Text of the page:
Well, even when they don't turn out it's a fun hobby. Good luck, Anne!

caulfieldkid said...

I'm waiting on the Rye build, but I'm already coming up with my strategy.

I thought about looking at purchasing a hand grinder/mill , but based on your suggestion it's probably wise to try the blender first.

At any rate, I want to give it a whirl. If I get real ambitious, I may even send you some photos :)

shaun

Bix said...

Do it, shaun. And share what you learn. Believe it or not, for as many times as I've done this I'm still learning.

The rye bread was a dud. But it was just a demonstrator. I knew after I ground it that it was too wet but you can't fix it by then. When it's wet it flattens to a pancake in the oven. I have photos. I'll get them up soon.

One reason, I think, the rye doesn't act like wheat is less gluten. Gluten protein forms a scaffolding that holds it together. Also, this rye didn't sprout evenly, nor very well.

But I'll be trying it again.

May said...

Thank you for this recipe&outline, it's wonderful to finally have found a 100% sprouted bread recipe!

I'd like to report that my 1st attempt was about 85% successful - the loaf crumbles up as I try to cut into it, boo - but tasted great nevertheless.
(I truly dislike the taste of raw sprouted wheat/oats so I was pleasantly surprised at just how tasty the barley/wheat combo was after baking.)

Looking back, the chronic crumbliness might have something to do with the sprouts not grinding up evenly in my blender - I think it's because I used the wrong speed settings, too high too fast, the Vita-Mix is one powerful beast.

Next time I'm using our hand grinder for sure, hopefully the loaf will retain its shape under pressure if the "dough" has a more even distribution of ground up sprouts...

Thanks again for the great recipe!

Bix said...

Oh my god, someone tried it! It is crumbly. I've found not adding any water, keeping it drier, holds it together better, but it will always be limp and crumbly. It reminds me of my mother's meatloaf. I guess I'll call it wheatloaf.

It has always been the taste of this that kept me going. I was in love the first time I smelled it baking in the oven. It's not like anything you can buy in a store, well, not for me at least.

Bix said...

By the way, one thing I did in the beginning, because I thought it was wrong or something, was to add yeast, and some flour, and some powered gluten (can you believe?). I didn't want to eat those things but I thought they would improve the texture. In the end I just gave up and liked it for what it was.

May said...

Ahaha, yes, wheatloaf! I like this name very much, seems apt.

This loaf was so crumbly that I couldn't even manage to have the slices look anything like your last pic on this post!
Even so, I ate up all the pieces/clumps, the flavour's fantastic.
Reminds me of pumpernickel but so much better (since all the pumpernickel I've tried comes pre-packaged, unfortunately).

And thanks for the advice, next time I'll leave out as much water as possible, dry out the sprouts longer after the last rinse and such.
I thought gluten would've helped but good to know the loaf's better off au naturel!

Bix said...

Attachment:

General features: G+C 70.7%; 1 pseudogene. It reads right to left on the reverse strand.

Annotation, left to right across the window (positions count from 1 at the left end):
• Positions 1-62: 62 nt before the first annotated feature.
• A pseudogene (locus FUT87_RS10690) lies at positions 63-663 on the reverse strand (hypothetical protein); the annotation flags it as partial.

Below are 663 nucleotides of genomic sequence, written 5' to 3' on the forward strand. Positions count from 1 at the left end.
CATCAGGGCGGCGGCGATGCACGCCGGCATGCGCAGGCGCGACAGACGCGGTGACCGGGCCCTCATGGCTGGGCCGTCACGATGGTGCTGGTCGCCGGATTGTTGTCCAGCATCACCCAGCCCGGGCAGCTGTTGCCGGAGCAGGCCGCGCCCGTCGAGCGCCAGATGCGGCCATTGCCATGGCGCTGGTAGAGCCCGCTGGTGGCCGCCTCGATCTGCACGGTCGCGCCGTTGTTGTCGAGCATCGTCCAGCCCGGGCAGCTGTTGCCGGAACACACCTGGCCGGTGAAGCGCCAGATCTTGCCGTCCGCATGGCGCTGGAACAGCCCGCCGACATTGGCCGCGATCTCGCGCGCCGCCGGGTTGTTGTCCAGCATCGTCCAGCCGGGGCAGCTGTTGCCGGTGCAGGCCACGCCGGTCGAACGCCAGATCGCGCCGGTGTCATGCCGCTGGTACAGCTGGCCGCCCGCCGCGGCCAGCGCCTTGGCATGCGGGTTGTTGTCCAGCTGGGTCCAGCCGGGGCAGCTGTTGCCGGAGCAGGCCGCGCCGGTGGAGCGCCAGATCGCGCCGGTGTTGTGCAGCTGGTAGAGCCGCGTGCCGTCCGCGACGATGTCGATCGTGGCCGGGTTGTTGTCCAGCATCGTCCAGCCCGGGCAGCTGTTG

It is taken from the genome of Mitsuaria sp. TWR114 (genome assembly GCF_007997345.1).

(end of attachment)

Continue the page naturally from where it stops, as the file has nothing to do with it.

A woman after my own heart.

Anonymous said...

Just to add to the crumblers here yes it did crumble as I tried to slice it. What about adding an egg to the loaf before baking? I would also add some cinnamon, ginger and nutmeg for a bit of sweetness

coldweathergirl said...

I'm excited to try this recipe as I've just gotten into sprouting grains and grinding my own flour! Sadly, I don't yet have a dutch oven. Does anyone have any suggestions to work around that? Thanks for your wonderful post and great photos!

Bix said...

Hi coldweathergirl,

You could probably go with any pan that has a cover that's oven safe, as long as it fits tightly enough to hold in steam.

Rachel @ day2day joys said...

LOVE your pictures! I just got a mill and am looking into sprouting and grinding! Thanks for a very informational post!

Would love for you to link up posts like this to Healthy 2day Wednesdays every week!

Abigail Rowe said...

I've made this four times now, with spelt, and am getting better at it. Catching the sprouts at the right time definitely seems to be the key to the right texture, though all the loaves have been utterly delicious.
I use a manual meat grinder and really enjoy the grinding part of it. It feels kind of ancient :)
Adding chopped dates makes it gorgeous (about 15% of the grain weight).
Thank you for the detailed method and photos. I googled this a lot and this blog was by far the best.

Stephanie Z said...

I used to make no-knead (fermented) bread, which also calls for a Dutch oven, which I didn't have. But I found a 3 qt ceramic baking dish with a glass lid that worked just as well. It looks just like one my Grandma had when I was little! Thanks for the recipe and all the photos. Once I find a place to buy wheat I'll give it a try!

Shira said...

I'm going for it! Already sprouted everything. I used 4 grains: wheat berries, spelt, barley and millet. I did add yeast and barley malt and a 1/4 cup water (so I could proof the yeast). Super sticky like the wet dough loaves of bread I used to bake by the same method of dutch oven baking. I am letting it rise for a few hours, if you can call it that. And now I have to figure out if I should put it in the dutch oven or just bake it straight in the oven in a standard loaf pan. I'm thinking that maybe the dutch oven baking made the moisture stay in and that's why it was so gummy and had to sit in the fridge for 2 days.

Did you ever try it not in the dutch oven? Looking forward to perfecting this, thanks for tips and getting me started.

Bix said...

Shira, you make me want to try more grains now. I hope it works for you. And if it doesn't, I hope you stick with trial-and-errors. It took me about a year to settle on a way to make it without wanting to tweak it. I made it about 3 times a month then and now I make a loaf every week.